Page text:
My lack of a reaction flew over his inflated ego. "The Keeper wanted it to remain a secret for fear you may consider it another reason to not return, but in the interest of fairness..."

Scoffing, I slackened my draw and tried to look over my shoulder at the man pressed close to my back. "Please. I was the one who ended things. Many many years ago, I might add." The bowstring pressed deep against the side of my nose as I aimed towards the sky, the arrowhead humming with an energy only our arcanist understood. Releasing it, the arrow skimmed high above the skyline then burst into a flare of blue and green lights. It was certainly enough to catch the attention of Cullen and Varric, as well as anyone in Skyhold staring off the battlements.

Rhodri gripped onto my arm, steadying me as I brought my quiver into easier reach. "We both ended it, a mutual decision."

I rolled my eyes at his rewriting of history. Youthful indiscretion is a fancy way of saying I was a bloody moron. But I wised up, just as the Keeper began to not so subtly ask if I intended to bond with someone soon. Dissolutions tend to cause chaos in the clan, leading one or both in the relationship to leave, but Rhodri maintained his illusion that he had no more use for me and was content to hunt with a second group. I was happy to let him. Not that it didn't take him more than a month to start sniffing around other women at the meeting of the clans.

"They're moving," I said, pointing towards the advance of my people. A few cries drifted on the wind from them, most intelligible, but I swear I heard Cullen shout, "Move or I shall strike you down myself!" Whether it was the threat he saved for obstinate soldiers or the huffing from Varric, the ram twisted about, running right to our trap.

"I only wished to tell you," Rhodri continued, unable to let anything go, "so things would not grow more awkward."

Yanking out another arrow, I slipped my bow into place - first watching the ram's movements with my eye, then down the tip of the arrow. "Why would I care?"

The ram skittered in the snow, its breath streaming behind it. I spotted the flash of a blonde head waving his arms and giving chase. A few paces behind, the lower strawberry blonde head jumped up and down, waving his crossbow to threaten the animal. It wasn't the most well choreographed plan, but it drove the ram deeper into my sights. I trailed it, my eye sighting down the shaft and leaving a gap to adjust for the wind.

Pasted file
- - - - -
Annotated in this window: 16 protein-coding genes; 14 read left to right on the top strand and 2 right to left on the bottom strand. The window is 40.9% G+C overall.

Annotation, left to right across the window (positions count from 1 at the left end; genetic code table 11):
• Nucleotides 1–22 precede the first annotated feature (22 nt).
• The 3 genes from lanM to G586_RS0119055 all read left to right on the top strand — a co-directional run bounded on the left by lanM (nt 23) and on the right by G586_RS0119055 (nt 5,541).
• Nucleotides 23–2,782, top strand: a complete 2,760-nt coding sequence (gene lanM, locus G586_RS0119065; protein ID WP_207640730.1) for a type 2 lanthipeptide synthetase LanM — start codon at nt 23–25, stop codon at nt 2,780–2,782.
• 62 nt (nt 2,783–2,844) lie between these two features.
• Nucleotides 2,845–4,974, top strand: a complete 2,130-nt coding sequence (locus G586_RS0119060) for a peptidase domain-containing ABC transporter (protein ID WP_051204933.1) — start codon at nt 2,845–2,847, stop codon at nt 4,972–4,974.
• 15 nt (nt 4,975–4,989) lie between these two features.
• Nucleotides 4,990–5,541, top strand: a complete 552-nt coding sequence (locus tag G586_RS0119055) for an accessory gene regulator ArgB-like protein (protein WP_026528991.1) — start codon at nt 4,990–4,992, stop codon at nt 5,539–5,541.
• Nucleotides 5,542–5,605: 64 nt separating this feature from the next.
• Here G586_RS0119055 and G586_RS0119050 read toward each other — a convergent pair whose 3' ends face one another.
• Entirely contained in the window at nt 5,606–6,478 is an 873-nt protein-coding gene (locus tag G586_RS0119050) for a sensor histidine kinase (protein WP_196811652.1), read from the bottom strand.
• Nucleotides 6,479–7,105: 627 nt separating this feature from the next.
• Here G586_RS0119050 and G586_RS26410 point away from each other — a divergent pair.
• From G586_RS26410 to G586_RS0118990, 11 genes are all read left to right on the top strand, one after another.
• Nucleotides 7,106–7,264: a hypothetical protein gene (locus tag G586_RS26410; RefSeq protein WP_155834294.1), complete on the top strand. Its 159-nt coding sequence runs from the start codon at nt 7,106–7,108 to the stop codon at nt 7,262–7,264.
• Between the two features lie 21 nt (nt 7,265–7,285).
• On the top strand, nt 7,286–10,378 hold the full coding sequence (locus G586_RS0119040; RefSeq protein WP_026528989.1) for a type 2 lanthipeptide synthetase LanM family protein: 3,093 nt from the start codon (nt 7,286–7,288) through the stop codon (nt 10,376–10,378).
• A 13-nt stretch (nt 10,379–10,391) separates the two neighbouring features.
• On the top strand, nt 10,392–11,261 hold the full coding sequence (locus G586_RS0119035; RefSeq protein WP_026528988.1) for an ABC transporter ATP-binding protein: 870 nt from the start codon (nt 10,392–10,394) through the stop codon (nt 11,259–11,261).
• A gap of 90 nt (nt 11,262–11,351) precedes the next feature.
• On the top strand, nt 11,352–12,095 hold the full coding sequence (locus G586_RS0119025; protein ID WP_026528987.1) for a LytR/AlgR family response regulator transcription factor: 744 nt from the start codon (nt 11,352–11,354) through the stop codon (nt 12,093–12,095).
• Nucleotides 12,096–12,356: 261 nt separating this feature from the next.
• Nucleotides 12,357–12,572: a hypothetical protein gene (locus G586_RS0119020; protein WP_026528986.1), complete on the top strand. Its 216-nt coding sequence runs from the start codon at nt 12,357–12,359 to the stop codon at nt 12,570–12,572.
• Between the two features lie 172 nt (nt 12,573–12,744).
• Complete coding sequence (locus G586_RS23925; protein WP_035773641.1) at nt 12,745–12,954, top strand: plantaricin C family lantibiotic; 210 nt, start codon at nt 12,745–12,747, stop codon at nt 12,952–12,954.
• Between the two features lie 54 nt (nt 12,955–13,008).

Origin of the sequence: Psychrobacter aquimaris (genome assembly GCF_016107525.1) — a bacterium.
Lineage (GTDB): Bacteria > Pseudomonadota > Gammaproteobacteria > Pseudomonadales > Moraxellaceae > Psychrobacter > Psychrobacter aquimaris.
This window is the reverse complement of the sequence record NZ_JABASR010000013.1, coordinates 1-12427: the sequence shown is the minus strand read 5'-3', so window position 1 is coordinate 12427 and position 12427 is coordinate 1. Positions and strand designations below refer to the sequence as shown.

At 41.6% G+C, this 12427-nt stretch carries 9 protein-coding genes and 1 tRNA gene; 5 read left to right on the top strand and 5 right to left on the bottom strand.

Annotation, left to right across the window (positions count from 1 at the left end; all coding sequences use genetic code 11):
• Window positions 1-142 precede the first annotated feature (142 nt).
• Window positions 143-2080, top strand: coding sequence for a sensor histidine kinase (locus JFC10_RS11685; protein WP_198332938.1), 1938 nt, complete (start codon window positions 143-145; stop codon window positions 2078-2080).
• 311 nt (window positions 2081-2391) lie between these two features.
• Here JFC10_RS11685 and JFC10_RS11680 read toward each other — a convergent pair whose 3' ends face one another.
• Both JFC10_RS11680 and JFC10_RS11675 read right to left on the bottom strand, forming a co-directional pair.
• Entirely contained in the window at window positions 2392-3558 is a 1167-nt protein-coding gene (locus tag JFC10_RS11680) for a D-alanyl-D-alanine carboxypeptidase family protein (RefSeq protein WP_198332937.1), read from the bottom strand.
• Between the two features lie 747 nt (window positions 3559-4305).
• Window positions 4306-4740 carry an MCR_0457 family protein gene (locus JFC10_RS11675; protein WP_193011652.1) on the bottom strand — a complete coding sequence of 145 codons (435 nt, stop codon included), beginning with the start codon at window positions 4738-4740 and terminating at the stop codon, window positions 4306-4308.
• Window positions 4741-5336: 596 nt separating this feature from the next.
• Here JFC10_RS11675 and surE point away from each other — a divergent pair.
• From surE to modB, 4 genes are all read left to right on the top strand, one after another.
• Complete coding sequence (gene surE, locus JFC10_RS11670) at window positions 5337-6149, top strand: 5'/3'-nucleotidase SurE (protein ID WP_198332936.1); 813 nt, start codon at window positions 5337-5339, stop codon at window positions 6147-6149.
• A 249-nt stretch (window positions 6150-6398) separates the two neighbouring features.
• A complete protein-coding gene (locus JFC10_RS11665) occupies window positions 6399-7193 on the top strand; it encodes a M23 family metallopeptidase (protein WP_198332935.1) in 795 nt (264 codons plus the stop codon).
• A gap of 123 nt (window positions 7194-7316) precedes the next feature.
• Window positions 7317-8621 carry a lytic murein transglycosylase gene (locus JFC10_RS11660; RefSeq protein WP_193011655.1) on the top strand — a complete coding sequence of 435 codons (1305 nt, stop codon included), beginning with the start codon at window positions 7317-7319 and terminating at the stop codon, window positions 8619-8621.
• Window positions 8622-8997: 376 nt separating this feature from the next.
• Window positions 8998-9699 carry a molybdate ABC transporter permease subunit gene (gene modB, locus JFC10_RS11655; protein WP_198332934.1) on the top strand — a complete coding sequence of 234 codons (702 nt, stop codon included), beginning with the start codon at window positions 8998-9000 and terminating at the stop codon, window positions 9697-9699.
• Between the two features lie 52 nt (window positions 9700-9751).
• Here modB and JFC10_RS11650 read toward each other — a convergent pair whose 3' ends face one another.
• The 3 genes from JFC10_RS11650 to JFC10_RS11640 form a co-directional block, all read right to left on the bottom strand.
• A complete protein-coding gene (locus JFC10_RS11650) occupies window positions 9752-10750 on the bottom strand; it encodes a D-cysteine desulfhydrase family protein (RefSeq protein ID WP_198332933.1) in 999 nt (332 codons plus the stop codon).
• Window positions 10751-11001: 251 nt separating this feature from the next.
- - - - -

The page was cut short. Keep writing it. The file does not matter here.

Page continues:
"As the Keeper's First, it'd be your job to teach our children."

"What?!" My grip slipped, the arrow flitting through the air. It bounced beside the ram's hooves, the animal glancing around confused from the kick of snow. Beside me, I heard Rhodri click his tongue at my miss as if he wasn't the cause. Sneering, I notched another arrow, aiming for the ram. In the distance, the sounds of Cullen and Varric still whooping it up drew closer, but I ignored it. I wasn't about to let the clan starve just because my mother thought she could throw my entire life out of balance at her whims.

My fingers dug tighter to the bow, twisting my arm downward. Eyeing down the shaft, I watched the ram sniffing towards the human and dwarf racing towards it. Just one step to the right. One more. Holding my breath, I rolled my shoulders back, and a massive paw smashed into the ram's skull. It shrieked, but the bear roared back - larger than a great bear, it's fur as white as the snow. How did we miss it? Rhodri whistled at the sight of the predator at work, bouncing the ram between its massive front arms and chomping down upon that no longer bleating throat.

Oh no! Still holding the arrow taut, I whipped to my right where Cullen and Varric were still running towards the now eviscerated ram and a massive bear. They'd never hear my warning in time. Turning back, I finally released the arrow. It wobbled in the wind, but stuck into the bear's flank. Screaming from the indignity, the bear rose up in rage then brought a massive paw down with such force the ram's skull shattered. Brains oozed across the bloody snow.